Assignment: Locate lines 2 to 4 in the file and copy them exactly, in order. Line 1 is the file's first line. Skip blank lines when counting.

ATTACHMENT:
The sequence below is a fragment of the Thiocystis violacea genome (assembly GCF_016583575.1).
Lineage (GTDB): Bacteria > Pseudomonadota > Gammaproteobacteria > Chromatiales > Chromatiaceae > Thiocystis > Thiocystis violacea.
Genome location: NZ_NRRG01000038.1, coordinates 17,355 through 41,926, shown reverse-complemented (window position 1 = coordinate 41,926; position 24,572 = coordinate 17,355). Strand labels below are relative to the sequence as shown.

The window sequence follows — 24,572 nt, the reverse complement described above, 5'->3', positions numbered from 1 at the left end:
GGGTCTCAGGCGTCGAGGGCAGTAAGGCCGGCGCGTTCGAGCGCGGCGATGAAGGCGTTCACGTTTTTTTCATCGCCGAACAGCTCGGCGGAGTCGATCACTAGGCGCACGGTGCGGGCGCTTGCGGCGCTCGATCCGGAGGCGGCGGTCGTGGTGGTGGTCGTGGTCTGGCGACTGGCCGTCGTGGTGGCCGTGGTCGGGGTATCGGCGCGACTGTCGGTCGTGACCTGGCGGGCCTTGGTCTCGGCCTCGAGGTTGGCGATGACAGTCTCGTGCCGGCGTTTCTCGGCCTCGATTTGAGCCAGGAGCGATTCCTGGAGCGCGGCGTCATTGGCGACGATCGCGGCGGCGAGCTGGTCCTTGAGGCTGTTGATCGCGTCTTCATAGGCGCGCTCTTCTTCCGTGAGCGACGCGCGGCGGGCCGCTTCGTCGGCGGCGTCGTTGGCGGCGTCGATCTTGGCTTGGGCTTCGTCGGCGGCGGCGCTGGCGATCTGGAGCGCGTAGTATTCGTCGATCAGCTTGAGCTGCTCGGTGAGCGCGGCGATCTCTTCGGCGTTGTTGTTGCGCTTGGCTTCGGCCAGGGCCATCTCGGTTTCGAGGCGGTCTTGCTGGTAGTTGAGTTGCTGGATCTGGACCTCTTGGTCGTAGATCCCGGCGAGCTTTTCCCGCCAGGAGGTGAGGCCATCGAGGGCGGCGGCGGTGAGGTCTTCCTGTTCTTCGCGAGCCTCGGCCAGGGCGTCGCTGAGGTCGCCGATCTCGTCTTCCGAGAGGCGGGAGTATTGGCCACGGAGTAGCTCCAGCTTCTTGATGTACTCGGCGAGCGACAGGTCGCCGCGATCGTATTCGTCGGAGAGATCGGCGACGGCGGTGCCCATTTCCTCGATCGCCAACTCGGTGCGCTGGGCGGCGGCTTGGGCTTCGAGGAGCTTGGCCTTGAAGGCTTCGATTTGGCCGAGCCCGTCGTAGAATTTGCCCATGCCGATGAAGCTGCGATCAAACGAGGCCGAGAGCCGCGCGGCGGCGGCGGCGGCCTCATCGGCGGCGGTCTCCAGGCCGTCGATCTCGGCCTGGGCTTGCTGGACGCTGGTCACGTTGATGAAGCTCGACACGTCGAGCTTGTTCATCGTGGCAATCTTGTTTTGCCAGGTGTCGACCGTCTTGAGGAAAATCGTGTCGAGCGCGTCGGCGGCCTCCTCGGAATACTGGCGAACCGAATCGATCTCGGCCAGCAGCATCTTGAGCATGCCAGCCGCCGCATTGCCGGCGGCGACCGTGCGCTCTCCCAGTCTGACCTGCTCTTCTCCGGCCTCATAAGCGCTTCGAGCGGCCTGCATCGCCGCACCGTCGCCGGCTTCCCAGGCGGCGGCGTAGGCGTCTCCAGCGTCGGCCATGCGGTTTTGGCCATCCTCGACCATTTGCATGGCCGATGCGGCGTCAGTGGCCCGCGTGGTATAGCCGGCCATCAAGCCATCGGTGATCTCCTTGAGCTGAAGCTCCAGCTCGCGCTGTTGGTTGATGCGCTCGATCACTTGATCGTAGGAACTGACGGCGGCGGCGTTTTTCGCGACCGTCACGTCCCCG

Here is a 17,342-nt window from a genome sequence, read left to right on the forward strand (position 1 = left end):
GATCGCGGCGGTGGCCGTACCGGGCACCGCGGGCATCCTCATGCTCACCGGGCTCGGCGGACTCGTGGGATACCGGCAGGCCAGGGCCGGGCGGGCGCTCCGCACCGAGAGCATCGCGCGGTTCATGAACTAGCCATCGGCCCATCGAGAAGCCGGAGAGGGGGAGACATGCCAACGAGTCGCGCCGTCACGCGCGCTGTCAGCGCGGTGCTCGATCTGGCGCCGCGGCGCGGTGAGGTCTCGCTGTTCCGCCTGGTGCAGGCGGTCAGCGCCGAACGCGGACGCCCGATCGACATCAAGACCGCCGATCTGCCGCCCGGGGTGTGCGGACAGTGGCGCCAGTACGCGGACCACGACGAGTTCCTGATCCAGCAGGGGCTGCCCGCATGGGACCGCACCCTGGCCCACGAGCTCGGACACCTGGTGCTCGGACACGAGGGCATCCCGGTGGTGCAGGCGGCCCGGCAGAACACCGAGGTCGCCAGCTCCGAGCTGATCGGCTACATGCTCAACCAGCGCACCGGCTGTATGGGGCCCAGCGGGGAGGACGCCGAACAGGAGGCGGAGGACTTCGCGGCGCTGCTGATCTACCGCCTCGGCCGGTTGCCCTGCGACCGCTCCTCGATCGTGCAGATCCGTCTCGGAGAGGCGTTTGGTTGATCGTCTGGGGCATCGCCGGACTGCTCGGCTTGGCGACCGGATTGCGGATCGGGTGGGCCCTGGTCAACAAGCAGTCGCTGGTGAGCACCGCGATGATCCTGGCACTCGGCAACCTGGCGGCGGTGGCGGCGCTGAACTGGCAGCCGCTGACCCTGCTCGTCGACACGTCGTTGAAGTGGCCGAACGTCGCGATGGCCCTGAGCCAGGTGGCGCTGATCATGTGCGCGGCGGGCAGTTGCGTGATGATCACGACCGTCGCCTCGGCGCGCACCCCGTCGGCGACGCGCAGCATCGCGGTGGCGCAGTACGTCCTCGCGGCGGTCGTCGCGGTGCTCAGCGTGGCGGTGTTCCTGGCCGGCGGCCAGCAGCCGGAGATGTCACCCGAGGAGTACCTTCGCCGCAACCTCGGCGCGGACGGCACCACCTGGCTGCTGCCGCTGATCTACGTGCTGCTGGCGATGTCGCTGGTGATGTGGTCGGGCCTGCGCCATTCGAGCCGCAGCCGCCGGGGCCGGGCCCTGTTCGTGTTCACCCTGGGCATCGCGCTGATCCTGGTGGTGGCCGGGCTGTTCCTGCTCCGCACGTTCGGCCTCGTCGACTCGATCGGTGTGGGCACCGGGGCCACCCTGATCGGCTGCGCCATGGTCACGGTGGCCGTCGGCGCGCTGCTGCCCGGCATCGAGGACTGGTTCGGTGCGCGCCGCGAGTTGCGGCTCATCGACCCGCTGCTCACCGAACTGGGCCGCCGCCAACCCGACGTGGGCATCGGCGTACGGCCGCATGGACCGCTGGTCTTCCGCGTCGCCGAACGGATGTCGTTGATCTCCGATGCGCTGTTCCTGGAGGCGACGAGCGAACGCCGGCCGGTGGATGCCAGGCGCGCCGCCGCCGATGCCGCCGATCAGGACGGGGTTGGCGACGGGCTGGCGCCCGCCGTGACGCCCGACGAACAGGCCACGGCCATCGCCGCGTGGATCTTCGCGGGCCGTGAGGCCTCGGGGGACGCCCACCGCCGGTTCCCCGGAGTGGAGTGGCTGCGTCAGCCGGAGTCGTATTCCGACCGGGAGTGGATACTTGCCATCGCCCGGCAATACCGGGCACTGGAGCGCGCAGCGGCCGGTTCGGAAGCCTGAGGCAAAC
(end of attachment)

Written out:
Lineage (GTDB): Bacteria > Pseudomonadota > Gammaproteobacteria > Chromatiales > Chromatiaceae > Thiocystis > Thiocystis violacea.
Genome location: NZ_NRRG01000038.1, coordinates 17,355 through 41,926, shown reverse-complemented (window position 1 = coordinate 41,926; position 24,572 = coordinate 17,355). Strand labels below are relative to the sequence as shown.

The window sequence follows — 24,572 nt, the reverse complement described above, 5'->3', positions numbered from 1 at the left end: